Rabat – Bank Al-Maghrib and the Islamic Financial Services Board (IFSB) co-organized a regional workshop entitled “Facilitating Implementation of IFSB Standards” from February 28 to March 3 at the Center of Professional Training of Bank Al-Maghrib in Rabat.This workshop, organized with the support of the Islamic Development Bank, focused on 3 standards for participatory banking: IFSB-15 “Revised Capital Adequacy Standard” on Prudential Capital and Solvency Standards, IFSB-16 “Revised Guidance on Key Elements in the Supervisory Process” on Supervision Standards, and GN-6 “Quantitative Measures for Liquidity Risk Management” on prudential liquidity standards.The workshop brought together some 60 participants, representing the Shariah Committee for Participatory Finance, the Ministry of Economy and Finance, the General Secretariat of the Government, and the Regulatory and Control Authorities of Africa and Middle East and banks. This event is part of the measures taken by Bank Al-Maghrib to finalize the regulatory framework governing participatory banking activities. It allowed for the exchange and sharing of experiences among participants on issues such as implementation of the aforementioned prudential standards.IFSB is the international standardization body which lays down the prudential principles and standards applicable to Islamic financial institutions.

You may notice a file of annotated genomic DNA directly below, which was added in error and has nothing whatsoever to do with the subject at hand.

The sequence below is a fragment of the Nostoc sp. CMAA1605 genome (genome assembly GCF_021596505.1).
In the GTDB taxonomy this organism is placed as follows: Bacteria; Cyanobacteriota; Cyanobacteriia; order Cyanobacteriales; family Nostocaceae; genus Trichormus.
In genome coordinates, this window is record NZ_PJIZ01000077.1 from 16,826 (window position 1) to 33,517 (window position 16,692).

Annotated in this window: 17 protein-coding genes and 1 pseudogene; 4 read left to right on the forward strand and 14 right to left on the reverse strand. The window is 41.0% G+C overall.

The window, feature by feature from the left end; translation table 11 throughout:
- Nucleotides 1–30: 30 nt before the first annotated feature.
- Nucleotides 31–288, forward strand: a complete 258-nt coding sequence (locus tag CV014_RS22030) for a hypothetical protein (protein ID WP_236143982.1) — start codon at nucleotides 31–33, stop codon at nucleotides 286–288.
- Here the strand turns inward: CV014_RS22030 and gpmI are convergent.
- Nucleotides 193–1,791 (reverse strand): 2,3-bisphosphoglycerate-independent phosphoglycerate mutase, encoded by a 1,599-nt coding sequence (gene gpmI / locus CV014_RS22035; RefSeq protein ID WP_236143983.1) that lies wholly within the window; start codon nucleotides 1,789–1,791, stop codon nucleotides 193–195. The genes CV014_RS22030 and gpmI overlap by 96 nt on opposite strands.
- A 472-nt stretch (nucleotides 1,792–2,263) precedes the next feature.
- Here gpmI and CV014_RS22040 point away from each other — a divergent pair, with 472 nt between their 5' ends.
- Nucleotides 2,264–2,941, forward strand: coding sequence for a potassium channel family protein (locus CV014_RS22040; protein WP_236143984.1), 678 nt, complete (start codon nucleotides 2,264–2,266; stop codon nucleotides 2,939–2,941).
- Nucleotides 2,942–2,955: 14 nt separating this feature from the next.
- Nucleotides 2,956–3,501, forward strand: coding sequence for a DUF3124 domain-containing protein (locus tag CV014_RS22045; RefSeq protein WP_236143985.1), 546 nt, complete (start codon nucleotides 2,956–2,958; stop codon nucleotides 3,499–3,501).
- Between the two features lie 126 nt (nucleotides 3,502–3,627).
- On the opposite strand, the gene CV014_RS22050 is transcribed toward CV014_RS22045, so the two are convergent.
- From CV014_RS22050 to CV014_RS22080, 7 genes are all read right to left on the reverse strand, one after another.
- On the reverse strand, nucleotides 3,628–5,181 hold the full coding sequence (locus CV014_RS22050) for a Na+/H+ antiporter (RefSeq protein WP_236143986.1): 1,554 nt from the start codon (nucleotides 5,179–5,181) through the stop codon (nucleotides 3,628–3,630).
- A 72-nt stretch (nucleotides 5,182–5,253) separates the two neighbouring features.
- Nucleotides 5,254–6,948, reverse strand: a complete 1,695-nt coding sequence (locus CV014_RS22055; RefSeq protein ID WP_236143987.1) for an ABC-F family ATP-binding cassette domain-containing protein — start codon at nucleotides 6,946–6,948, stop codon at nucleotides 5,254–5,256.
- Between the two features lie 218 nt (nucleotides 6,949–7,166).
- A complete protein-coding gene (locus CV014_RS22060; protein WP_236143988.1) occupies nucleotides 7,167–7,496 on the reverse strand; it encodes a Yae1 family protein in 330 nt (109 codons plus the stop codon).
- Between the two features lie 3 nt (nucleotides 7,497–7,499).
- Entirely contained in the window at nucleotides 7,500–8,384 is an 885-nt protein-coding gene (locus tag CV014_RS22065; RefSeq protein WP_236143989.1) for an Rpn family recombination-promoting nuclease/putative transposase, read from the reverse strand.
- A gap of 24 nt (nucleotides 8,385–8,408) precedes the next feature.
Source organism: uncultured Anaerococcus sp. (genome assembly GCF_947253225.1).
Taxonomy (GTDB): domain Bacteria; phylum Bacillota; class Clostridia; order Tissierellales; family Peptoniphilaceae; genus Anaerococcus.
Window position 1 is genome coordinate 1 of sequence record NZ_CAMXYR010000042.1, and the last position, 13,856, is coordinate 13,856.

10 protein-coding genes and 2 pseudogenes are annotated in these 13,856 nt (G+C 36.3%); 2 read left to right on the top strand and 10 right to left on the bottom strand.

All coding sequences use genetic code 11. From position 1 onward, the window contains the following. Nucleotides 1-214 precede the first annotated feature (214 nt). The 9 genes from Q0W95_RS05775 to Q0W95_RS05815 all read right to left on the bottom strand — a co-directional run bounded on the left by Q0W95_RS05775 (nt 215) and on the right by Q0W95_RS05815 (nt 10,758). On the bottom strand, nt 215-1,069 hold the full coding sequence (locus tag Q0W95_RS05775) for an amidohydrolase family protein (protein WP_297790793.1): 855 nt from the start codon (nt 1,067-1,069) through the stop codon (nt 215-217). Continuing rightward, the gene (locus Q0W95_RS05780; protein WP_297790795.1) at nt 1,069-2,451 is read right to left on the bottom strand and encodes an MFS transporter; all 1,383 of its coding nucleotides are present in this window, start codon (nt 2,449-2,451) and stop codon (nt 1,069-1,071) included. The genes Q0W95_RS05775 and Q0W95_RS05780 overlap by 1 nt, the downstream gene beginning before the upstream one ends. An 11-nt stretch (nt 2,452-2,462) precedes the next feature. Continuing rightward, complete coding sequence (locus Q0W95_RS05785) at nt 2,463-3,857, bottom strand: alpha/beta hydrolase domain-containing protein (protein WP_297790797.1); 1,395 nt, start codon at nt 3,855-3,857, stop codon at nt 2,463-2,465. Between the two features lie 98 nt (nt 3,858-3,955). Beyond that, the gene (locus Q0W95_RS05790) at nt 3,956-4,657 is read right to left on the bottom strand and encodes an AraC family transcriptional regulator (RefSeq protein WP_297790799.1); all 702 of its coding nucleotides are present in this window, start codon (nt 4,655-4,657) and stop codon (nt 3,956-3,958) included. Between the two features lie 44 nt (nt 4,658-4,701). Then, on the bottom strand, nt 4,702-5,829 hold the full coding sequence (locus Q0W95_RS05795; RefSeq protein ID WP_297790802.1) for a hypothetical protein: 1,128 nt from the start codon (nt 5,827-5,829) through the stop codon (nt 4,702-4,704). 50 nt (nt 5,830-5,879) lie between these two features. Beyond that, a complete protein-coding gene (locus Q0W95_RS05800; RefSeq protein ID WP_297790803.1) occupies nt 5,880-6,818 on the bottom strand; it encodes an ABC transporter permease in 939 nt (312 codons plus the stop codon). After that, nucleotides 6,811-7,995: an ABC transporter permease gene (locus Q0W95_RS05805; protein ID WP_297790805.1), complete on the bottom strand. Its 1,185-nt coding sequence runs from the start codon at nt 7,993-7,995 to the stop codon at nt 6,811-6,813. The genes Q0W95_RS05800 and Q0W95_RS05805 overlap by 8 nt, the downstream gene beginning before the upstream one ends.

“Every day, more people need our help, yet humanitarian colleagues are under increasing threat from all sides,” said John Holmes, Under-Secretary-General for Humanitarian Affairs and Emergency Relief Coordinator. Despite repeated appeals from UN agencies and non-governmental organizations (NGOs) operating in Darfur, continuing violence and targeting of civilians have displaced nearly 160,000 people so far this year, pushing the total number of internally displaced persons (IDPs) to 2.1 million, according to the Office for the Coordination of Humanitarian Affairs (OCHA).The total number of civilians requiring relief assistance has reached 4.2 million, or nearly two-thirds of the entire Darfur population. At the same time, OCHA reports that attacks against the relief community have increased by 150 per cent in the past year, threatening the lifeline to this ever-increasing number of displaced and conflict-affected people. In June, one out of every six convoys that left provincial capitals in Darfur was hijacked or ambushed. Since January, some 64 vehicles used by agencies have been hijacked, with 132 staff temporarily detained, often at gunpoint. Such lawlessness has forced relief organizations to suspend programming, temporarily depriving over one million beneficiaries of life-saving assistance, OCHA said.There are some 13,000 relief workers in Darfur trying to reach a total of four million people. As a result of insecurity on the ground, aid workers are forced to rely on expensive helicopter transport to keep operations going in many areas. “Obviously, we will not give up – the needs are too great. We will continue to adapt operations to ensure that the most vulnerable in Darfur receive at least some relief,” Mr. Holmes said. “But what we most need is an effective ceasefire. This is possible – the rebel groups and the Government could and should choose now to stop the violence.” 10 July 2007The United Nations humanitarian chief warned today that increasing attacks on aid workers in Darfur are jeopardizing relief efforts, and called for an immediate end to violence in the strife-torn region of Sudan.